Research Project Reports

Study on the Development of an Energy Security Index and An Assessment of Energy Security Policy for East Asian Countries

By Ichiro Kutani

ERIA Research Project Report 2013-24

Posted: October 2014

Executive Summary


This study examines the quantitative status of energy security in each country to predict the future and to draw out policy implications for improving their specific situations.

MAIN ARGUMENT

Although the importance of energy security has already became common ground and shared among countries, the methodology to obtain an accurate and quantitative view of its status is not established with consensus. Accurate understanding of current situation in energy security is essential in developing and implementing better energy policy. From this point of view, lack of established assessment methodology is a matter of concern. This study aims to provide a possible way to have an accurate view of the energy security situation in the East Asia Summit (EAS) region.

The study developed and assessed some indices that can explain certain aspects of energy security called energy security index (ESI). The study then applied this methodology to examine future status by using energy supply-demand outlook and other relevant data. In analysing future status, the study employed two different scenarios--the business-as-usual scenario (BAU) and the alternative policy scenario (APS)--to conduct comparative analysis. Based on these analyses, the study derives policy implications for enhancing energy security in the region.

KEY FINDINGS

・ Self-sufficiency tends to decline in many countries, thus becoming more vulnerable in terms of energy security.

・ Primary energy/electricity supply mix depends on the unique conditions in each country. However, it can be noted that "diversity" is a key element to enhance energy security.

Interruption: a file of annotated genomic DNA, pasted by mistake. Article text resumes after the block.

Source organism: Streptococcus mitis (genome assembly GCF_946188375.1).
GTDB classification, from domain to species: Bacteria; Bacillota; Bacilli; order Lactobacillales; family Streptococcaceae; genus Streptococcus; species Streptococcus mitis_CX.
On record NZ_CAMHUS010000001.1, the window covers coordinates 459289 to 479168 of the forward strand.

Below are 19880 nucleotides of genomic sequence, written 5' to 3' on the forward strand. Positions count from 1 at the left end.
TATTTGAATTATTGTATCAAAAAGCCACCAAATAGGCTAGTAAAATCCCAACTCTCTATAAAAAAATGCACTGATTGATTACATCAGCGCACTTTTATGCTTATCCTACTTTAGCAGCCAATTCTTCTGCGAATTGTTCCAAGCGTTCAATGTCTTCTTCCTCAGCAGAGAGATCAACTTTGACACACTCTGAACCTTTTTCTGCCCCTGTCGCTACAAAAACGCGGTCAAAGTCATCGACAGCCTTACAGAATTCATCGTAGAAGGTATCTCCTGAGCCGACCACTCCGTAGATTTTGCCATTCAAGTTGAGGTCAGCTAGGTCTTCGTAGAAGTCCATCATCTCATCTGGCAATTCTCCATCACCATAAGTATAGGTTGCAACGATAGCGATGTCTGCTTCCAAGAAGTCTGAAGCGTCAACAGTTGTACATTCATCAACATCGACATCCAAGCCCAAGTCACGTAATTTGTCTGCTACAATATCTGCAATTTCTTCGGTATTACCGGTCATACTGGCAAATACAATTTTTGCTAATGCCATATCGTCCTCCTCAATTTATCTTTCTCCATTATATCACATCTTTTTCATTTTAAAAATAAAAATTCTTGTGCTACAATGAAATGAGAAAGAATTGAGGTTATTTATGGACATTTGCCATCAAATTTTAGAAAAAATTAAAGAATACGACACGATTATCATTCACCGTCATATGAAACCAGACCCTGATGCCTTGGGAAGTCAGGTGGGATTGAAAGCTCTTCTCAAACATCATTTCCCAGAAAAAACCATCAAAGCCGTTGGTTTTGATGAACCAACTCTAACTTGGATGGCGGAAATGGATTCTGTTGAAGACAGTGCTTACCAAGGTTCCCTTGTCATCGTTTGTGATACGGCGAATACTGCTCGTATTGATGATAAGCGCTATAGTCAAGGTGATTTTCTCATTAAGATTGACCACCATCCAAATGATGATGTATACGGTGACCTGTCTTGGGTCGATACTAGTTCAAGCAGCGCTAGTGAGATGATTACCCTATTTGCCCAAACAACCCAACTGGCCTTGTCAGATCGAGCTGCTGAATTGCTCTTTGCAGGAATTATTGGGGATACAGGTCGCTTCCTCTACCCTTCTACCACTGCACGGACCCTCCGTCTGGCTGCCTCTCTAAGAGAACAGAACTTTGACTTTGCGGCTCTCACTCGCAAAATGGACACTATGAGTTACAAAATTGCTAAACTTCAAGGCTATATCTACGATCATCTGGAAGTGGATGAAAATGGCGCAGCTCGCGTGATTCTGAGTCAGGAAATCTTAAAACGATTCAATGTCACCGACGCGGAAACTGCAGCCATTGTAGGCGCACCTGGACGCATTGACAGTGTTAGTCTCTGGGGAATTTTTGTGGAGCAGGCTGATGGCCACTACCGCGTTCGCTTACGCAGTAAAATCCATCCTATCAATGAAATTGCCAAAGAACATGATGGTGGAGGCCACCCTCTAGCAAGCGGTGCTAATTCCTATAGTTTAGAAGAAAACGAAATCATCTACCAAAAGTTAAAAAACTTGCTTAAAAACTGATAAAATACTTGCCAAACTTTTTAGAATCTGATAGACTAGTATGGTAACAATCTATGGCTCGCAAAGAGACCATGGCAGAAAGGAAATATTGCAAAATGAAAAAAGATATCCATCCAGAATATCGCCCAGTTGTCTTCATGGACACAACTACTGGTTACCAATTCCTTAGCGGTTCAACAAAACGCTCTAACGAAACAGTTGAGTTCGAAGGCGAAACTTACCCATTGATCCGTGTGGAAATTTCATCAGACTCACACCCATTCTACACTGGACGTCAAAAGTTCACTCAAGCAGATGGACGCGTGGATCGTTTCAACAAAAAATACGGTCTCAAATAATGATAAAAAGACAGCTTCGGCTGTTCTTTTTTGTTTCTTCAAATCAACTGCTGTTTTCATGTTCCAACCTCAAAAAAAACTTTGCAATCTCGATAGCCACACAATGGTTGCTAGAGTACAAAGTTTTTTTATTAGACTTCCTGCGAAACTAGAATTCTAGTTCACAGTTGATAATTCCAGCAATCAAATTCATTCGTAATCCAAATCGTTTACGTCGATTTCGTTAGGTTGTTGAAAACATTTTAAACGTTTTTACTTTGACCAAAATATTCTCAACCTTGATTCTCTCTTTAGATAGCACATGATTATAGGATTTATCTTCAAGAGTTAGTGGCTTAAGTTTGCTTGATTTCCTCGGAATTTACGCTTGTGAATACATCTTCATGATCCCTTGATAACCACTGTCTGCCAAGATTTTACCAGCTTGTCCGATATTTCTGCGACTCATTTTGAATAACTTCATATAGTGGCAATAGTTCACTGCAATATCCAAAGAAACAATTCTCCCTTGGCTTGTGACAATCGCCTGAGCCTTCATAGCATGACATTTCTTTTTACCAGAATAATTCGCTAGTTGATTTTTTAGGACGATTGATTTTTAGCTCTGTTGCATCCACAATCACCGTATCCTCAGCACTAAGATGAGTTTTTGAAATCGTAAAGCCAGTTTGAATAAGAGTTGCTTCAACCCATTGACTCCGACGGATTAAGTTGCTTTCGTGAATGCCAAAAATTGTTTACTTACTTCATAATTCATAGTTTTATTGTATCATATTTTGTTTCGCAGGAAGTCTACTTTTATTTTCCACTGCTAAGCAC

・ If "more energy-efficient future scenario" is applied, many indicators show better energy security situation in the future.

POLICY IMPLICATIONS

・ The newly developed indices, the ESI, could be a useful tool in generating an accurate picture of a country's energy security situation, thus, it can provide support in formulating a new energy policy. However caution must also be taken when using ESI. Since changes in the number are backed by many underlying factors and assumptions, there is a need to exercise prudence in interpreting the data.

・ If the region can utilise regionally available coal in a more efficient and cleaner way, it can take advantage of the abundance of this resource. A combined use of renewable energy will offset environmental load, and may provide better energy supply mix. However, before a large amount of renewable energy could be deployed, natural gas may be able to play an important role.

・ If the region can strengthen mutual interdependence in energy security, each country can achieve a level of security that they would never be able to achieve independently. For instance, existing initiatives like the ASEAN Petroleum Security Agreement (APSA), ASEAN Power Grid (APG), or ASEAN Economic Community (AEC) could be vehicles to increase interdependence of energy security in the ASEAN region. Thus, this study recommends to accelerate, further strengthen, and expand these initiatives.


Full Report


RPR-FY2013-24

Contents


Front cover

Disclaimer

Table of Contents

List of Figures

List of Tables

Foreword

Acknowledgements

List of Project Members

List of Abbreviations and Acronyms

Executive Summary

Chapter 1. Introduction

Chapter 2. Summary Results of Earlier Study

Chapter 3. Assessment of Future Energy Security Index

Chapter 4. Country Analysis

Chapter 5. Discussions and Policy Implications

Annex

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